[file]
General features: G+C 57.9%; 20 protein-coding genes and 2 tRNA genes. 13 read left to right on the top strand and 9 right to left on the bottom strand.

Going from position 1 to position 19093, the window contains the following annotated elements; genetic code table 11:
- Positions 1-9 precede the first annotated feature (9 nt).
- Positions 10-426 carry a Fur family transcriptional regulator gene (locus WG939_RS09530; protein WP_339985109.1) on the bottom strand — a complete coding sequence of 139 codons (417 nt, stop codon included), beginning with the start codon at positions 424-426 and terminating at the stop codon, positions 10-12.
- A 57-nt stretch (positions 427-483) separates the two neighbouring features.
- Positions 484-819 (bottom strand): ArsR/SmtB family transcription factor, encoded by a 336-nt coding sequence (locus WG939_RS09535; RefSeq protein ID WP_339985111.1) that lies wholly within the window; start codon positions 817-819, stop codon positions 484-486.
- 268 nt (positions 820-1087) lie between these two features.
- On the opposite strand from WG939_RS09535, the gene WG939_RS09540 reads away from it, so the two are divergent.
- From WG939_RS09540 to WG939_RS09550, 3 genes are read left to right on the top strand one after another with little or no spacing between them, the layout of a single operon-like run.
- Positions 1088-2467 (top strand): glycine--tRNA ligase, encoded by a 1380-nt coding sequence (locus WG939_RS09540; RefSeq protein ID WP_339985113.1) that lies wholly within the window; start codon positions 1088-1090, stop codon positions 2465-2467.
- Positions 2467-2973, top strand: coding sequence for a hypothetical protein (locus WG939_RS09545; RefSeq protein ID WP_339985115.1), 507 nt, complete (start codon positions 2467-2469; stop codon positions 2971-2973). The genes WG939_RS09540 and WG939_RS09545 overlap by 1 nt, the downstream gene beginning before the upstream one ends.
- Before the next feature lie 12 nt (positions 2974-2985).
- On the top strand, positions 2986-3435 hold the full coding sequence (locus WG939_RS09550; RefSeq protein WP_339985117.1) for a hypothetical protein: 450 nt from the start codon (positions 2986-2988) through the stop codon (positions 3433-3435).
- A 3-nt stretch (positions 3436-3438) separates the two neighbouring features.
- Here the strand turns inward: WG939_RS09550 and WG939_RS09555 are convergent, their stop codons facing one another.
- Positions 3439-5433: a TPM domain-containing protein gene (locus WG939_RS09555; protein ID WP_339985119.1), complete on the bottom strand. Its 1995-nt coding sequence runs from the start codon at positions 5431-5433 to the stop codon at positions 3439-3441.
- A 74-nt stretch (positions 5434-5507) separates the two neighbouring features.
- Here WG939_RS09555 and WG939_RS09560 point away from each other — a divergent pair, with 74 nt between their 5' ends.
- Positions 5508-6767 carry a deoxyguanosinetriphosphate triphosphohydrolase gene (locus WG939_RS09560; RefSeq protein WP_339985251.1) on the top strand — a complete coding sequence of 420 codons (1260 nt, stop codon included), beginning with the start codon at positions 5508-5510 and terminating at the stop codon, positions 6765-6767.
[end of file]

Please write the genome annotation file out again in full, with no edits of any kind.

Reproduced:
General features: G+C 57.9%; 20 protein-coding genes and 2 tRNA genes. 13 read left to right on the top strand and 9 right to left on the bottom strand.

Going from position 1 to position 19093, the window contains the following annotated elements; genetic code table 11:
- Positions 1-9 precede the first annotated feature (9 nt).
- Positions 10-426 carry a Fur family transcriptional regulator gene (locus WG939_RS09530; protein WP_339985109.1) on the bottom strand — a complete coding sequence of 139 codons (417 nt, stop codon included), beginning with the start codon at positions 424-426 and terminating at the stop codon, positions 10-12.
- A 57-nt stretch (positions 427-483) separates the two neighbouring features.
- Positions 484-819 (bottom strand): ArsR/SmtB family transcription factor, encoded by a 336-nt coding sequence (locus WG939_RS09535; RefSeq protein ID WP_339985111.1) that lies wholly within the window; start codon positions 817-819, stop codon positions 484-486.
- 268 nt (positions 820-1087) lie between these two features.
- On the opposite strand from WG939_RS09535, the gene WG939_RS09540 reads away from it, so the two are divergent.
- From WG939_RS09540 to WG939_RS09550, 3 genes are read left to right on the top strand one after another with little or no spacing between them, the layout of a single operon-like run.
- Positions 1088-2467 (top strand): glycine--tRNA ligase, encoded by a 1380-nt coding sequence (locus WG939_RS09540; RefSeq protein ID WP_339985113.1) that lies wholly within the window; start codon positions 1088-1090, stop codon positions 2465-2467.
- Positions 2467-2973, top strand: coding sequence for a hypothetical protein (locus WG939_RS09545; RefSeq protein ID WP_339985115.1), 507 nt, complete (start codon positions 2467-2469; stop codon positions 2971-2973). The genes WG939_RS09540 and WG939_RS09545 overlap by 1 nt, the downstream gene beginning before the upstream one ends.
- Before the next feature lie 12 nt (positions 2974-2985).
- On the top strand, positions 2986-3435 hold the full coding sequence (locus WG939_RS09550; RefSeq protein WP_339985117.1) for a hypothetical protein: 450 nt from the start codon (positions 2986-2988) through the stop codon (positions 3433-3435).
- A 3-nt stretch (positions 3436-3438) separates the two neighbouring features.
- Here the strand turns inward: WG939_RS09550 and WG939_RS09555 are convergent, their stop codons facing one another.
- Positions 3439-5433: a TPM domain-containing protein gene (locus WG939_RS09555; protein ID WP_339985119.1), complete on the bottom strand. Its 1995-nt coding sequence runs from the start codon at positions 5431-5433 to the stop codon at positions 3439-3441.
- A 74-nt stretch (positions 5434-5507) separates the two neighbouring features.
- Here WG939_RS09555 and WG939_RS09560 point away from each other — a divergent pair, with 74 nt between their 5' ends.
- Positions 5508-6767 carry a deoxyguanosinetriphosphate triphosphohydrolase gene (locus WG939_RS09560; RefSeq protein WP_339985251.1) on the top strand — a complete coding sequence of 420 codons (1260 nt, stop codon included), beginning with the start codon at positions 5508-5510 and terminating at the stop codon, positions 6765-6767.